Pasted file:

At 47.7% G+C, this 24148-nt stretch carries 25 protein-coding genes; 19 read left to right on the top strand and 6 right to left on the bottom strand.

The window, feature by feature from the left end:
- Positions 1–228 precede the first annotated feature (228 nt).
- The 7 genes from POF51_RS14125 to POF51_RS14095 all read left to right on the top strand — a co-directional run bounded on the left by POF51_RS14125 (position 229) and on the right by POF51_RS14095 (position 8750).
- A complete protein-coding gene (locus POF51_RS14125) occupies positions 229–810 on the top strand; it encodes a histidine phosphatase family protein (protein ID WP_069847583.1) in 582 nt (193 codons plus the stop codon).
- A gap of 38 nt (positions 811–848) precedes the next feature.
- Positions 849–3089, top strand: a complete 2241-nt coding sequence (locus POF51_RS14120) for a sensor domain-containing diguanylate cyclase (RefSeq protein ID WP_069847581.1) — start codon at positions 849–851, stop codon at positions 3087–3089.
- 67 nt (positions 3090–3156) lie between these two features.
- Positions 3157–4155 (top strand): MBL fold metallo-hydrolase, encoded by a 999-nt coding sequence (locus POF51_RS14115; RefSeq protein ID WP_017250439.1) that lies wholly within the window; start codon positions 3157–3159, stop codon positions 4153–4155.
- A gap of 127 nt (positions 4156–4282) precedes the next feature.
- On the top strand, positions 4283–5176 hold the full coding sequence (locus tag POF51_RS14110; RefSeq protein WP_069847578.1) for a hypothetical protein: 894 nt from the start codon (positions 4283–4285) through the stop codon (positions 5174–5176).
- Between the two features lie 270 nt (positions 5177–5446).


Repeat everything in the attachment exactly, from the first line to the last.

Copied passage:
At 47.7% G+C, this 24148-nt stretch carries 25 protein-coding genes; 19 read left to right on the top strand and 6 right to left on the bottom strand.

The window, feature by feature from the left end:
- Positions 1–228 precede the first annotated feature (228 nt).
- The 7 genes from POF51_RS14125 to POF51_RS14095 all read left to right on the top strand — a co-directional run bounded on the left by POF51_RS14125 (position 229) and on the right by POF51_RS14095 (position 8750).
- A complete protein-coding gene (locus POF51_RS14125) occupies positions 229–810 on the top strand; it encodes a histidine phosphatase family protein (protein ID WP_069847583.1) in 582 nt (193 codons plus the stop codon).
- A gap of 38 nt (positions 811–848) precedes the next feature.
- Positions 849–3089, top strand: a complete 2241-nt coding sequence (locus POF51_RS14120) for a sensor domain-containing diguanylate cyclase (RefSeq protein ID WP_069847581.1) — start codon at positions 849–851, stop codon at positions 3087–3089.
- 67 nt (positions 3090–3156) lie between these two features.
- Positions 3157–4155 (top strand): MBL fold metallo-hydrolase, encoded by a 999-nt coding sequence (locus POF51_RS14115; RefSeq protein ID WP_017250439.1) that lies wholly within the window; start codon positions 3157–3159, stop codon positions 4153–4155.
- A gap of 127 nt (positions 4156–4282) precedes the next feature.
- On the top strand, positions 4283–5176 hold the full coding sequence (locus tag POF51_RS14110; RefSeq protein WP_069847578.1) for a hypothetical protein: 894 nt from the start codon (positions 4283–4285) through the stop codon (positions 5174–5176).
- Between the two features lie 270 nt (positions 5177–5446).